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B2B eCommerce

5 Great Examples of Integrating Online and Offline Marketing

September 13, 2017 | Oro Team

2017 is proving to be the year that omnichannel retailing continues to bridge the gap between home and store. Insightful retailers understand that shoppers are willing to part with their information and money if it makes the purchasing process easier and more rewarding. Here are 5 examples of how some traditional and online retailers are successfully integrating online and offline marketing strategies for a seamless buyer experience.

Augmented Reality Gets Real

Starting with their 2014 catalog, home furnishings and meatball maker extraordinaire, Ikea, began offering an augmented reality app that helps the buyer visualize how furniture will look in their home. No more imagining how that bedroom set will look, buyers and B2B furniture suppliers can see a virtual rendition of the items in their space. The roll out was small, only available with a limited number of items. However, the response has been so positive that Ikea announced a partnership with Apple to bring AR to the entire product line.

Online Ordering with In Store Pick-Up

Online ordering with a ship to the store for pickup option isn’t anything new. But it continues to be popular with shoppers. The magic is in the implementation. For example, if you order from Home Depot you are notified when your item has arrived at the store via email. Bring your email or order info to the front of the store and pick up your item. Easy. Other retailers such as Kohl’s and Wal-Mart offer this service, but with a twist. These retailers place order pickup at the back of the store. This funnels shoppers past brightly colored and inviting displays that stimulate further purchases. These additional purchases can be made at the same window as the order pickup. The online channel is strengthened with an offline sale.

In Store Kiosks

Lloyd’s Pharmacy in the U.K. and Kohl’s in the U.S. have made the most of the in-store kiosks. These touch screen kiosks allow shoppers to access your full product offering. Shoppers can self-check inventory levels, find the location of an item in the store, and place an order for out-of-stock or nonstock items. The kiosk interaction is similar to a web purchase experience, making it a great way to cross promote items, upsell, and drive ancillary spending. Savvy omnichannel marketers utilize in-store kiosks to salvage sales lost by lack of inventory. Just enter the sale into the kiosk and offer free shipping.

Beacons for Beer, Bras, and More

Bluetooth beacons can be used to send push notifications when shoppers enter a store or are in close proximity. For example, Saint Louis Brewery is installing beacons in the taps that dispense its brew. Users of the BrewFinder app get a notification when they come within about 100 feet of a beacon. The notification can provide a promotional offer, reviews, or other content. The Missouri brewery is using the beacon and app in conjunction with their CMS to determine the most effective messages.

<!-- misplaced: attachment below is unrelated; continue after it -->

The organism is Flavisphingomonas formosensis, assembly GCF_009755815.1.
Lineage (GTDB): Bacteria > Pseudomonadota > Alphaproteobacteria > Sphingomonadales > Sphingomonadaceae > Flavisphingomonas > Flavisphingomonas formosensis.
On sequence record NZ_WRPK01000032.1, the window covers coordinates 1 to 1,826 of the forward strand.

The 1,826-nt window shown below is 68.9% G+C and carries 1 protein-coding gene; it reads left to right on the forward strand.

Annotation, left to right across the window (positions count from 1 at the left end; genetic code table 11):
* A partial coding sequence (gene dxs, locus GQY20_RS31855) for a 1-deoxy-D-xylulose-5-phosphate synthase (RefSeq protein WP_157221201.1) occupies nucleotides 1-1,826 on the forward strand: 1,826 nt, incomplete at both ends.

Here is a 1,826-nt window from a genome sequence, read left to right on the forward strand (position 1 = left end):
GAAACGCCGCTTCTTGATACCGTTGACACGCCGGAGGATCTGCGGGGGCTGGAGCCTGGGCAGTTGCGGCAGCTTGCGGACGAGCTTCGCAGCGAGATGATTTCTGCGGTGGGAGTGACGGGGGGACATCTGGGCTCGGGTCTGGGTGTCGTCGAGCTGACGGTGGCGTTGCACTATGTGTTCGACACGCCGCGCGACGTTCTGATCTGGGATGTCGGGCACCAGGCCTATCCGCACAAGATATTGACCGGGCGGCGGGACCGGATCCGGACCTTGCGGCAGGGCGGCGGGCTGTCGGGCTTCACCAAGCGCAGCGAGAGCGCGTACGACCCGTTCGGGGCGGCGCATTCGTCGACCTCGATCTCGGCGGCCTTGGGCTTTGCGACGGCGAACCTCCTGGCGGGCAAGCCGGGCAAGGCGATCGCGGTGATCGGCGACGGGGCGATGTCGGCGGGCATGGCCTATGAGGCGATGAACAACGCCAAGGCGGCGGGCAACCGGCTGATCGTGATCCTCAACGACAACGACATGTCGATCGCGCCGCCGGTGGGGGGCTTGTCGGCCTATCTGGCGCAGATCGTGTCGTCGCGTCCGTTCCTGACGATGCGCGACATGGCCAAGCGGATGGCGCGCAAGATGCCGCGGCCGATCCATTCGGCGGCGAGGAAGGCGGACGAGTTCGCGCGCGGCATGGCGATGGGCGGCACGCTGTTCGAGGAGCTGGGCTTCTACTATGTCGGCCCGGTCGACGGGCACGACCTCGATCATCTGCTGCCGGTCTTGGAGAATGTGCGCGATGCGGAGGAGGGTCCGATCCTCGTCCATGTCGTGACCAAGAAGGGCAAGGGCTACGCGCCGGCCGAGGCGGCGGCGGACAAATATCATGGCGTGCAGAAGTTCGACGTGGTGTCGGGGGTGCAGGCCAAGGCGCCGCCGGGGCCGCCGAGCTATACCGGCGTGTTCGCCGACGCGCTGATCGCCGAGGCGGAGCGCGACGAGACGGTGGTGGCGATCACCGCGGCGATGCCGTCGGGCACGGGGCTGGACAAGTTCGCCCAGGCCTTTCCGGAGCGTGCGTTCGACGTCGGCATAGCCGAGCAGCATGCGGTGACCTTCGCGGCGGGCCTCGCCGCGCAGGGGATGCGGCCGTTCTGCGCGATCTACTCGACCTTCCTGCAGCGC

Mall stalwarts Macy’s and American Eagle are using beacons in conjunction with the Shopkick app to notify shoppers of promotions and offers available once they enter a store. These push notifications are at the request of the shopper, so there is little risk of alienating the target with too many offers.

Sherwin Williams makes Decorating a Snap

Paint giant Sherwin-Williams is driving sales of paint with technology. The ColorSnap app is available in desktop and mobile versions. Shoppers upload a photo and use the app to paint the scene. Picking just the right color paint before the purchase decreases the time spent in the store. In addition, store associates are freed to cross sell and upsell to increase profit.

For the technologically challenged or the shopper who needs help selecting a color palette, Sherwin-Williams offers an in-home ColorSnap consultation. The charge includes a credit for paint purchase and the consultant not only help you pick the colors from the comfort of home, they place the order for paint and supplies as well. This is an example of integrating online and offline marketing to increase sales, make the best use of sales associates, and provide the highly personalized experience shoppers crave.

Integrate and Track All the Channels

In the push of integrating online and offline marketing, don’t forget to make sure all your online channels are integrated too.  Your eBay sales may not happen on your website, so connecting all your sales sources is paramount.  The same is true for your Amazon sales and other marketplaces such as Sears or Wal-Mart. It’s important to capture and track all sales, no matter the channel. The answer to these lies in proper eCommerce data integration. You might also want to connect your ERP, CRM, PIM, warehouse management, and other systems.

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